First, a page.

Third, are the people gathering “against” Aaron in a hostile manner? The same string of words that is used in Exodus 32:1 appears in Numbers 16:3 in an explicitly threatening act. But the text records no protest from Aaron and no statement about his fear. He responds to the people’s request with one of his own, that they bring him the golden rings from their ears [Author’s Note 3]. After Aaron receives the raw materials, he fashions it into the form of a calf. Here, too, the Hebrew is not clear as to whether Aaron shapes the calf with a graving tool or casts it into the mold, but, aside from the specifics of how, the text is quite clear that Aaron did make this object.
Why a Calf?
Several people have wondered about the choice of a calf. In Egypt the bull symbolized the god Apis, while in Canaan it represented Baal. Again, we must return to the ambiguity in the word elohim. Did Aaron make a foreign god for the Israelites to follow, or did Aaron make a physical representation of the LORD, choosing a familiar object? Is this a breaking of the first or second commandment?
Either way, the people immediately assign the image a function: in Verse 4, they — and not Aaron — say, “These are your gods [Author’s Note 4], O Israel, who brought you up out of the land of Egypt!” After Aaron proclaims the ensuing festival to be directed to the LORD, the people perform a fast-paced series of actions: in one verse (Verse 6) they rise, they offer, they bring sacrifices, they sit down, and they rise up to “revel” [Author’s Note 5].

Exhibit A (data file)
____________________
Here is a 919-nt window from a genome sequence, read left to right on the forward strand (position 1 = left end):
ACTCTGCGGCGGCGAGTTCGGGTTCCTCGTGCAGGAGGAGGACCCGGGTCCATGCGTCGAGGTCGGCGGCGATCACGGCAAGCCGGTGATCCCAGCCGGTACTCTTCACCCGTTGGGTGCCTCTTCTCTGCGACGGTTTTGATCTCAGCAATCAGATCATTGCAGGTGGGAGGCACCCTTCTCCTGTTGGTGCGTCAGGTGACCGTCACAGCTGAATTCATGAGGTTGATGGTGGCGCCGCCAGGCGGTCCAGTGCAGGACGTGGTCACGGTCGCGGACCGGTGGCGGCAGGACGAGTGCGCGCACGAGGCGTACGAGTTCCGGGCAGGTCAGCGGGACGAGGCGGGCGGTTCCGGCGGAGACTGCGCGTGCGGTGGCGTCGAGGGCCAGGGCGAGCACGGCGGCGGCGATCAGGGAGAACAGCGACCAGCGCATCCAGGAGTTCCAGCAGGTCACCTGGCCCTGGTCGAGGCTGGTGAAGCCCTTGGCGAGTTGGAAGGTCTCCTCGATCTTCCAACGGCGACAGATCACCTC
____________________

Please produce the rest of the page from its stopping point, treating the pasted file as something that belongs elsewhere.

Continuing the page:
Verse 7 changes locations from the base of the mountain to the top, where the LORD tells Moses to “Go down!” God’s command is followed by the reason: the people are acting perversely. God describes the people to Moses as “your people, whom you brought up out of the land of Egypt” (32:7) and Moses does the same, asking God, “why does your anger burn hot against your people, whom you brought out of the land of Egypt …” (32:11). It is as if neither one wants to claim ownership of the Israelites!
Several commentators have noticed that God’s severe punishment, “I may consume them” is conditioned on Moses’ agreement to God’s statement, “let me alone.” It is as if God has opened up the door to Moses to intercede, in contrast to a passage like Deuteronomy 3:26, where Moses has no say. But that must not diminish the seriousness of the threat, nor the intensity of Moses’ intercession — according to Deuteronomy 9:18 and 25, Moses lies prostrate before the LORD, praying for the people for another 40 days and nights.
Does God Change God’s Mind?
When Moses responds to God, he does not give God any excuses or apologies for the Israelites’ actions. Instead, he makes three different appeals to God:
- First, Moses refers to the history of God’s deliverance of the Israelites from Egypt (32:11).
- Second, Moses wonders about God’s reputation among the Egyptians (32:12).
- Third, Moses calls God to remember Abraham, Isaac, and Jacob, and the promise that was made to them.
And immediately after Moses’ appeals, we read, in the New Revised Standard Version, “And the LORD changed his mind about the disaster that he planned to bring on his people” (32:14). Different English translations soften this statement: the Jewish Publication Society Translation reads, “the LORD renounced the punishment he had planned to bring on his people,” and the New International Version reads, “Then the LORD relented and did not bring on his people the disaster he had threatened” [Author’s Note 6].